A novel fusion of SQSTM1 and FGFR1 in a patient with acute myelomonocytic leukemia with t(5;8)(q35;p11) translocation

Article metrics

Hematological malignancies with FGFR1 abnormality (8p11 myeloproliferative syndrome; EMS) are rare atypical stem cell disorders characterized by eosinophilia, T-cell proliferation and progression to acute myeloid leukemia.1, 2 In EMS, fibroblast growth factor receptor 1 (FGFR1) gene at 8p11 is disrupted by chromosomal translocation, resulting in the formation of chimeric products with various partner genes. To date, 13 FGFR1 partners have been identified: ZMYM2 (ZNF198) at 13q12; CNTR at 9q33; FGFR1OP at 6q27; BCR at 22q11; HERVK at 19p13.3; FGFR1OP2 at 12p11; TRIM24 (TIF1) at 7q34; CPSF6 at 12q15; MYO18A at 17q23; LRRFIP1 at 2q37; CUX1 at 7q34; TPR at 1q25; and RANBP2/NUP358 at 2q12.2, 3, 4, 5 In all reported cases in which chimeric transcripts were cloned, N-terminal portion of the predicted fusion protein is composed of a partner gene with a dimerization domain, which may induce the constitutive activation of FGFR1 tyrosine kinase in the C-terminal portion, leading to the cellular transformation.2

Here, we report the identification of sequestosome 1 (SQSTM1) gene at 5q35 as a novel fusion partner of the FGFR1 in a patient with acute myelomonocytic leukemia presenting 8p11 chromosomal abnormality.

A 76-year-old man was referred to our hospital for anemia with hemoglobin level of 5.0 g/dl. The white blood cell count was 4.1 × 109 cells/l with 11% blasts, 1% eosinophils, 29% neutrophils and 30% monocytes, Bone marrow (BM) was hypercellular with 43% blasts and 17% monocytes. Dysplastic changes were observed in peripheral neutrophils and BM megakaryocytes. Immunphenotyping revealed that leukemic cells were positive for CD13, CD33, CD34 and HLA-DR and negative for other myeloid and lymphoid markers. He was diagnosed as acute myelomonocytic leukemia and received blood transfusion therapy for anemia, but chemotherapy was not done because of poor performance status. He died of progressive disease 15 months after the diagnosis.

Chromosome analysis of the BM cells showed the karyotype as 46,XY,t(5;8)(q35;p11) (20/20 cells) (Figure 1a). To characterize the 8p11 translocation, Southern blot analysis of DNA from the patient’s peripheral leukemic cells was performed using a genomic probe containing FGFR1 exon 9 and 10, as chromosomal breaks occur within intron 8 in most cases with EMS. Abnormal bands were observed in sample with BamHI or HindIII digestion (Figure 1b), confirming that FGFR1 was rearranged by the translocation.

Figure 1
figure1

Cytogenetic and molecular analysis. (a) Partial karyotyping of patient’s bone marrow cells. The derivative chromosome 5 and 8 are shown by arrows. (b) Southern blot analysis, presenting rearrangement within FGFR1 gene. Arrows indicate the abnormal bands. (c) RT-PCR detection of the fusion transcripts in the patient. (d) Partial sequence of SQSTM1-FGFR1 and reciprocal FGFR1-SQSTM1 fusion cDNA. The amino-acid translations spanning the fusion are shown under the sequence. (e) Detection of der(5) and der(8) chromosomes in the patient’s leukemic cells. Amplified genomic DNA fragments from the patient’s sample are indicated by arrows. (f) Genomic organization of FGFR1 and SQSTM1, encompassing the breakpoints. Horizontal arrows indicate primers used in PCR. Lanes C and P represent normal control and the patient’s sample, respectively.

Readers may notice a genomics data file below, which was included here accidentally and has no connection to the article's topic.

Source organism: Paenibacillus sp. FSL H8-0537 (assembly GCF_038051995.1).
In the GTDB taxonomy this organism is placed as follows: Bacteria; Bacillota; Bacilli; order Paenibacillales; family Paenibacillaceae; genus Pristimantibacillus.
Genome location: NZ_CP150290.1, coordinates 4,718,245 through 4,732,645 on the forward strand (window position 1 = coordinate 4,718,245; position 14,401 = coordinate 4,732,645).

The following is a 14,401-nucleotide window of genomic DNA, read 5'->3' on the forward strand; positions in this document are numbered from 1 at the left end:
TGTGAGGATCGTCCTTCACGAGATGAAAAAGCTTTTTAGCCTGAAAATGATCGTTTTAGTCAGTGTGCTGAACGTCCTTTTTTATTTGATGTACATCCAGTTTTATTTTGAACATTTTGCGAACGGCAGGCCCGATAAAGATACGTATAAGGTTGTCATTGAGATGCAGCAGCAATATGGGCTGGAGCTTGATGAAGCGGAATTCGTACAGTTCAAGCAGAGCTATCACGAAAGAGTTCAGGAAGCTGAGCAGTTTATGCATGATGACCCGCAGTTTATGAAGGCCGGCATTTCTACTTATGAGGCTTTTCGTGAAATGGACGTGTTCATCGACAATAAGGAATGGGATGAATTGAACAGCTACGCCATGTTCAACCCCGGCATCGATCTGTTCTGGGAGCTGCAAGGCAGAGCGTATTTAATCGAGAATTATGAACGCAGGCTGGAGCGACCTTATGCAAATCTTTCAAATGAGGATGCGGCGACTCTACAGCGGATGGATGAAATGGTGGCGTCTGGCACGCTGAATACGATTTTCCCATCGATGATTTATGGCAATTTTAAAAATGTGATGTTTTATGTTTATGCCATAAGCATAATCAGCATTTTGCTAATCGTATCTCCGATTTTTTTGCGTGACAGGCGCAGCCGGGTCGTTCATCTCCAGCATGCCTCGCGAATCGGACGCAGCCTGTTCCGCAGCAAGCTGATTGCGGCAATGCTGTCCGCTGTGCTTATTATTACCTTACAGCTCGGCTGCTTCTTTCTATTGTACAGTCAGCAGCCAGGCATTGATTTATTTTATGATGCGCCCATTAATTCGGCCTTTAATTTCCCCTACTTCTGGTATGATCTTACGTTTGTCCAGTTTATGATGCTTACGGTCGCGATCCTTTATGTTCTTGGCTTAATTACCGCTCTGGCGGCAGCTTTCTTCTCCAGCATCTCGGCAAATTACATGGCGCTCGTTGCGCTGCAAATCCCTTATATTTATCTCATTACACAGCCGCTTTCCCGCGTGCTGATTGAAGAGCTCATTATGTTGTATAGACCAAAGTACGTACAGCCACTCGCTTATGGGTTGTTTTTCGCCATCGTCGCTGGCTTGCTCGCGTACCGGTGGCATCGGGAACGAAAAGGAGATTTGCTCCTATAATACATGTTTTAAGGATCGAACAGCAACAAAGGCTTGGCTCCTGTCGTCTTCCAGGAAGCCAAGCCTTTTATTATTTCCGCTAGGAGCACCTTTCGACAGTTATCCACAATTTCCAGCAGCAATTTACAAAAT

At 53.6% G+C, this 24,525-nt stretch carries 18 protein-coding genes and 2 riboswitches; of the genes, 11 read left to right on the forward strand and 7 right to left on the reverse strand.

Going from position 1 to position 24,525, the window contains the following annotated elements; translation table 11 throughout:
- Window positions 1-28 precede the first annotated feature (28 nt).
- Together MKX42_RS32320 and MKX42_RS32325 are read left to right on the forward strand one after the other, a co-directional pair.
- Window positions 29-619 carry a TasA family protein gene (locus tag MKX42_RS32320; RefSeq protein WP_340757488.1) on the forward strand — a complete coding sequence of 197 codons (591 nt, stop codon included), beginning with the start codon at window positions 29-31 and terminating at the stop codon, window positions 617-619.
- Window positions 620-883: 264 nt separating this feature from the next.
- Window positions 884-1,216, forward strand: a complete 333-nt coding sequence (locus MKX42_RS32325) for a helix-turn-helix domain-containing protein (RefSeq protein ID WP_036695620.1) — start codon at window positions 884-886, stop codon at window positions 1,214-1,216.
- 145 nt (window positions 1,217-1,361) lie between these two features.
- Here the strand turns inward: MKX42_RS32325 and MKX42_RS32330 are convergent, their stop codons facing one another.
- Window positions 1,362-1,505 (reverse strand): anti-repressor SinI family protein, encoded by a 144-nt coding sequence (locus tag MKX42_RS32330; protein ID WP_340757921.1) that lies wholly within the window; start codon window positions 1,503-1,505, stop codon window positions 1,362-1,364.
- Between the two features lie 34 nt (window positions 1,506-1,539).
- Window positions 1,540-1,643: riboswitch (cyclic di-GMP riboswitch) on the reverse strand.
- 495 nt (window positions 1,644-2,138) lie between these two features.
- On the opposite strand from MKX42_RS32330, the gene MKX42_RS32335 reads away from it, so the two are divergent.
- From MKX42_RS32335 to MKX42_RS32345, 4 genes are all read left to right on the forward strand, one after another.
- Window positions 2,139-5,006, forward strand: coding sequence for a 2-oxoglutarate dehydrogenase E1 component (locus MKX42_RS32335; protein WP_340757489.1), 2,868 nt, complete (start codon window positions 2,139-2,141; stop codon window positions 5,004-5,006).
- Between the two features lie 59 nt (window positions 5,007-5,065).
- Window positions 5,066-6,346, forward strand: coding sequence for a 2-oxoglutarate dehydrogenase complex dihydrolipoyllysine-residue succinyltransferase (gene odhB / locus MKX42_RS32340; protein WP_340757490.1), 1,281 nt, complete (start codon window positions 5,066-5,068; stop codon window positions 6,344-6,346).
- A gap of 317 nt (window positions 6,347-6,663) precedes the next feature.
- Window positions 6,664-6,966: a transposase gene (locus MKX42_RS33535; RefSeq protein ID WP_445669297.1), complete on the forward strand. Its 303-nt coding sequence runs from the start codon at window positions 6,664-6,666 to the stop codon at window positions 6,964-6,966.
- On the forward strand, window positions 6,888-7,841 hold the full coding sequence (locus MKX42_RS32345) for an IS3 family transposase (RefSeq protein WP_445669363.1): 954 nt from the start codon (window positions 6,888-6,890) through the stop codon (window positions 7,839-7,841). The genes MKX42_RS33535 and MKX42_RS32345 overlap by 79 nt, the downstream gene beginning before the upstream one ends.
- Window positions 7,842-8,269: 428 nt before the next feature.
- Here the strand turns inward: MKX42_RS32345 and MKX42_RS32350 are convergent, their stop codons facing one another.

To determine the FGFR1 partner gene, we searched for a FGFR1 chimeric transcript by 5′-rapid amplification of cDNA end (RACE) method using 5’-Full RACE core set (Takara Bio, Otsu, Japan). Total RNA was extracted from the leukemic cells and the first cDNA strand was synthesized with phosphorylated primer in FGFR1 exon 12 (5′-IndexTermGCCAGATACTCCATGCCTCG-3′) by reverse transcription. After ligation, cDNA was amplified by PCR with FGFR1-10R1 (5′-IndexTermACACCACCTGCCCAAAGCAGC-3′) and FGFR1-10F1 (5′-IndexTermAGGCTATCGGGCTGGACAAGG-3′) primers in exon 10. The PCR product was further amplified with FGFR1-10R2 (5′-IndexTermCAGGGGTTTGCCTAAGACCAG-3′) and FGFR1-10F2 (5′-IndexTermCGTGTGACCAAAGTGGCTGTG-3′) primes in exon 10. An abnormal band was amplified and sequencing of the PCR product revealed that FGFR1 was fused to a 5′ foreign sequence that was identified as exon 9 of SQSTM1 at chromosome 5q35, showing that SQSTM1 was juxtaposed to FGFR1 as the result of the chromosomal translocation.

To ascertain the formation of chimeric transcript, we performed reverse transcription PCR (RT-PCR) analysis, using SQSTM1-8F1 (5′-IndexTermCCTGAAGAACGTTGGGAGAG-3′) for exon 8 and FGFR1-10R1 primers. An amplified product was obtained from the patient’s leukemic cells (Figure 1c). Sequencing analysis of the PCR product revealed that the SQSTM1 exon 9 was fused to FGFR1 exon 9 (Figures 1c and d).

A reciprocal FGFR1-SQSTM1 fusion transcript was also detected in using forward FGFR1-7F1 (5′-IndexTermGTAACTCTATCGGACTCTCCC-3′) for exon 7 and reverse SQSTM1-11R1 (5′-IndexTermCGGGGGATGCTTTGAATACTGG-3′) for exon 11 primes (Figures 1c and d).

To identify the chromosomal breakpoints, genomic DNA was amplified by the long-and-accurate PCR method using LA Taq polymerase (Takara Bio). The following primers were used: FGFR1-7F1 and FGFR1-7F2 (5′-IndexTermTCTGCATGGTTGACCGTTCTG-3′) for exon 7 outer and inner; FGFR1-10R1 and FGFR1-10R2 for exon 10 outer and inner; SQSTM1-9F1 (5′-IndexTermGATATCGATGTGGAGCACGGAGGG-3′), SQSTM1-9F2 (5′-IndexTermCTCCAGAGAGTTCCAGCACAGAGG-3′) for exon 9 outer and inner; and SQSTM1-10R1 (5′-IndexTermTGTGGGTACAAGGCAGCTTCC-3′), SQSTM1-10R2 (5′-IndexTermCTTGGCCCTTCGGATTCTGGC-3′) for exon 10 outer and inner, respectively. Genomic fragments corresponding to the der(5) and der(8) chromosomes were amplified by primers around the predicted breakpoints on both chromosomes (Figures 1e and f). The sequence analysis of the PCR products identified the chromosome 5 and 8 breakpoints within SQSTM1 intron 9 and FGFR1 intron 9, respectively (data not shown).